Getting beyond the hype of technological innovation and productivity

Not long ago, innovation was a largely internal affair. The journey from the laboratory to the marketplace took place largely within the four walls of the firm. Think of Bell Labs, IBM Research, or Xerox PARC. Each of them created important technological breakthroughs. And each breakthrough was commercialized through the company’s own businesses.   

In recent years, though, this do it all yourself approach is increasingly hard to sustain. It costs a lot of money to support each of the many processes needed to achieve success in the market. It takes a long time to complete the journey, at a time when the world is changing more and more rapidly.  And it places all the risk squarely on your own shoulders. This unpromising combination of cost, time, and risk has caused many organizations to rethink their approach to innovation. There is an alternative approach that offers a better combination of lower internal cost, faster time to market, and shared risk.  It is an approach known as Open Innovation.   

[perfectpullquote align=”right” bordertop=”false” cite=”” link=”” color=”” class=”” size=””]Innovation is generated by harnessing flows of knowledge across the boundary of the firm[/perfectpullquote]

Open Innovation is based on the fundamental idea that useful knowledge is now widespread throughout society. No one organization has a monopoly on great ideas, and every organization, no matter how effective internally, needs to engage deeply and extensively with external knowledge networks and communities. An organization that practices open innovation will utilize external ideas and technologies as a common practice in their own business (outside-in open innovation) and will allow unused internal ideas and technologies to go to the outside for others to use in their respective businesses (inside-out open innovation).   

The open innovation paradigm is best understood as the antithesis of the traditional vertical integration model, where internal innovation activities lead to internally developed products and services that are then distributed by the firm through its own business model. Put into a single sentence, open innovation is a distributed innovation process based on purposively managed knowledge flows across organizational boundaries, using pecuniary and non-pecuniary mechanisms in line with the organization’s business model. This is an admittedly academic definition. But it basically means that innovation is generated by accessing, harnessing, and absorbing flows of knowledge across the boundary of the firm, either flowing in or going out.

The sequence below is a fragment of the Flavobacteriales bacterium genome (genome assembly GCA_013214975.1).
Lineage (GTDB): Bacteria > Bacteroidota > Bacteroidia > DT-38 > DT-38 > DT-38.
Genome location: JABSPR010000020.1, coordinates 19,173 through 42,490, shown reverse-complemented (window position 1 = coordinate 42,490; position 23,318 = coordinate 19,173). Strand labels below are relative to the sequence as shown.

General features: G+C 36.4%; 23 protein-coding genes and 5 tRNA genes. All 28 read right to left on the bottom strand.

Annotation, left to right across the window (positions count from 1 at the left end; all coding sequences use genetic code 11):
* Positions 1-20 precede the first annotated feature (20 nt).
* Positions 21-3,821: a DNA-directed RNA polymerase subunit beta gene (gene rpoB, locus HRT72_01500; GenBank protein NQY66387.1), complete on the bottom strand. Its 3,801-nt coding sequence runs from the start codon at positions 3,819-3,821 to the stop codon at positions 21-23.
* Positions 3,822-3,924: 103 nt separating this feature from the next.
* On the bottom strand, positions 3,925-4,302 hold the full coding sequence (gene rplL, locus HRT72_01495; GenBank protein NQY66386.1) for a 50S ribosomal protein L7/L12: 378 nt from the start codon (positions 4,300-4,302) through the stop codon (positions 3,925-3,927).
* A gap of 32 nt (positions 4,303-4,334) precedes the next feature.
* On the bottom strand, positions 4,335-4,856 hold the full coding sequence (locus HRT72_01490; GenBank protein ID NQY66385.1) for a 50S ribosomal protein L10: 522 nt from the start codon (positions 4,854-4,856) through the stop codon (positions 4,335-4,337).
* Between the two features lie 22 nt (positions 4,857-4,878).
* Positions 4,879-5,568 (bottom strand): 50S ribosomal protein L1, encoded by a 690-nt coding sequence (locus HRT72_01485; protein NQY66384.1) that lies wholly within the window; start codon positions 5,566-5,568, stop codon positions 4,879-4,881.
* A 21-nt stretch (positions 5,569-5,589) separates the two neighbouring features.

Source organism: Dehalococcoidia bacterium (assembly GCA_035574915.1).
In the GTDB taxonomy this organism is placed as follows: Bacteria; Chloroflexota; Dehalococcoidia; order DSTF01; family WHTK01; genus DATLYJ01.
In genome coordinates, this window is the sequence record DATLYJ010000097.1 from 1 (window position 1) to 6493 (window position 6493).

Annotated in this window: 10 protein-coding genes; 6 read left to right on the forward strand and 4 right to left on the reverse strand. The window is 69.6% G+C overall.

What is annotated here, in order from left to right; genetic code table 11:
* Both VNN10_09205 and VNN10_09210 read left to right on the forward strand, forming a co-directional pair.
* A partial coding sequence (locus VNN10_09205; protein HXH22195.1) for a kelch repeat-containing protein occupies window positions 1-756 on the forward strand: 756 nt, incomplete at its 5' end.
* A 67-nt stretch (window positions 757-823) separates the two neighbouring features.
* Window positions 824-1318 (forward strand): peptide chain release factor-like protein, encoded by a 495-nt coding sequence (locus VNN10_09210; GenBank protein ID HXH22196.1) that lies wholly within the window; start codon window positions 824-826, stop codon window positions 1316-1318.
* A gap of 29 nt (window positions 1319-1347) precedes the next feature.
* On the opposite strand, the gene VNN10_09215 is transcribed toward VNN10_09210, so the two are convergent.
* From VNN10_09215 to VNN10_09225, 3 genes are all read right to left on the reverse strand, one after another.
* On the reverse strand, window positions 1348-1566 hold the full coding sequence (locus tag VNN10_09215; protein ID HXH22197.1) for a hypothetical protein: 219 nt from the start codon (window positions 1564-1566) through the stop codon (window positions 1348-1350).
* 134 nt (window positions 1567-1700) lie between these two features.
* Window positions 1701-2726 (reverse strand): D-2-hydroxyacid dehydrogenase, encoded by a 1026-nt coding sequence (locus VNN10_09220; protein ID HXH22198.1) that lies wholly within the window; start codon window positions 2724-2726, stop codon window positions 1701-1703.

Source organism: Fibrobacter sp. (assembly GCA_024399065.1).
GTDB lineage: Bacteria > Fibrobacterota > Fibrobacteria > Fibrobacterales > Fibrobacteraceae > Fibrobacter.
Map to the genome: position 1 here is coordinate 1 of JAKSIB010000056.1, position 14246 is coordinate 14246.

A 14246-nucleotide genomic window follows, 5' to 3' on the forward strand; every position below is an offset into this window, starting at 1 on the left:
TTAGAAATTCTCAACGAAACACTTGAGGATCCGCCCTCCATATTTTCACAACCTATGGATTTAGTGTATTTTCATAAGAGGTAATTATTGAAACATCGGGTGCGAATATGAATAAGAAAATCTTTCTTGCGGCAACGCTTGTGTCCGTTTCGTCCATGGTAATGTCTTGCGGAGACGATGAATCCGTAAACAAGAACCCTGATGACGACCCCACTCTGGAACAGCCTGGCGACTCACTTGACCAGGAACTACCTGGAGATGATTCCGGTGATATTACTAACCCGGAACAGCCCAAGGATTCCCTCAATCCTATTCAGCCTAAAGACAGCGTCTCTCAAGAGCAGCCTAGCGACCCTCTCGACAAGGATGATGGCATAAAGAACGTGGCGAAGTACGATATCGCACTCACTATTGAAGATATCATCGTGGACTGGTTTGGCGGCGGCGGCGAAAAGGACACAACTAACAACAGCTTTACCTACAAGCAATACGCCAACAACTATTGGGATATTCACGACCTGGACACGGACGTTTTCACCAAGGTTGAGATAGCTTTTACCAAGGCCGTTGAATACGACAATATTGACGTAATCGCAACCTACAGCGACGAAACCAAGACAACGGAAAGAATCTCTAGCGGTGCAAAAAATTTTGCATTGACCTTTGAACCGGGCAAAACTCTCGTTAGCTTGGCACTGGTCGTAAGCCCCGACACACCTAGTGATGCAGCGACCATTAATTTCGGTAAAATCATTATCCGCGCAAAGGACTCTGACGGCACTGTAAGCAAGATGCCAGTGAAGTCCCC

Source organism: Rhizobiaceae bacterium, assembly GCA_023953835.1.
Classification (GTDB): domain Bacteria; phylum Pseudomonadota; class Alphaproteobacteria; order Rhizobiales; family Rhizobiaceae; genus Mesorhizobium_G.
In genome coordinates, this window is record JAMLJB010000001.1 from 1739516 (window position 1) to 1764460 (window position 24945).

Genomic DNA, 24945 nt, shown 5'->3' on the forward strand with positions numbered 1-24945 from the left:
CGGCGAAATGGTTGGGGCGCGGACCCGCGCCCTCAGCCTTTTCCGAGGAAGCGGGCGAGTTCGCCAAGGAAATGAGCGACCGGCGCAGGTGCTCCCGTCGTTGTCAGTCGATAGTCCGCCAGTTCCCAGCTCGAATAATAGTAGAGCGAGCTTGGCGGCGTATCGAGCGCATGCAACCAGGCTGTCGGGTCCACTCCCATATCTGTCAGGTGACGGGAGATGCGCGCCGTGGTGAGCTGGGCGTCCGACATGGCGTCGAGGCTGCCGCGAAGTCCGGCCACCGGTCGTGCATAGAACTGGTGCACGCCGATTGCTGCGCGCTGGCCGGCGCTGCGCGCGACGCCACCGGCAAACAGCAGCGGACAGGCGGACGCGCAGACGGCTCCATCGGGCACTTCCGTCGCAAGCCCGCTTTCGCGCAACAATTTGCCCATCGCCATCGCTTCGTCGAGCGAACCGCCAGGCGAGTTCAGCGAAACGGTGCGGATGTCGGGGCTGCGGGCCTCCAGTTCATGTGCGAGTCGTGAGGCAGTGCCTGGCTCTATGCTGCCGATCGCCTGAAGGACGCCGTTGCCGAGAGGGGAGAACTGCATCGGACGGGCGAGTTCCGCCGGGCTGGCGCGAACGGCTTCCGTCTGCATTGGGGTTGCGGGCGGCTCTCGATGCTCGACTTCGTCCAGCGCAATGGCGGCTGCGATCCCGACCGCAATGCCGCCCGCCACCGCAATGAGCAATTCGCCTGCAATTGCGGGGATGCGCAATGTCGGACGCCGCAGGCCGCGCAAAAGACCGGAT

What evidence is there that open innovation actually works? Many individual companies such as Procter & Gamble have proudly proclaimed their success with their version of open innovation called Connect and Develop. Another consumer products firm, General Mills, analyzed 60 new product introductions in a 12 month period. They found that those which had a substantial contribution from open innovation outsold the ones that did not by more than 100%. In the industrial sector, a recent study of 489 projects inside a large European manufacturer found that projects involving significant open innovation collaboration achieved a better financial return for the company than projects that did not.  

However, open innovation can go awry as well. In particular, during the financial crisis of 2008-2009, a number of companies seem to have used the rhetoric of open innovation to make big cuts in internal R&D spending. And when the markets recovered from the significant crisis, many of these same companies had damaged their own ability to innovate, and recover their market position from before the crisis. Now we are in the midst of another downturn, it will be necessary to apply open innovation properly, if organizations are to maintain their innovative capacity. 

This article appears in the new issue of IN Magazine. Professor Chesbrough develops the ideas in a comprehensive look at open innovation at Work&Place Journal

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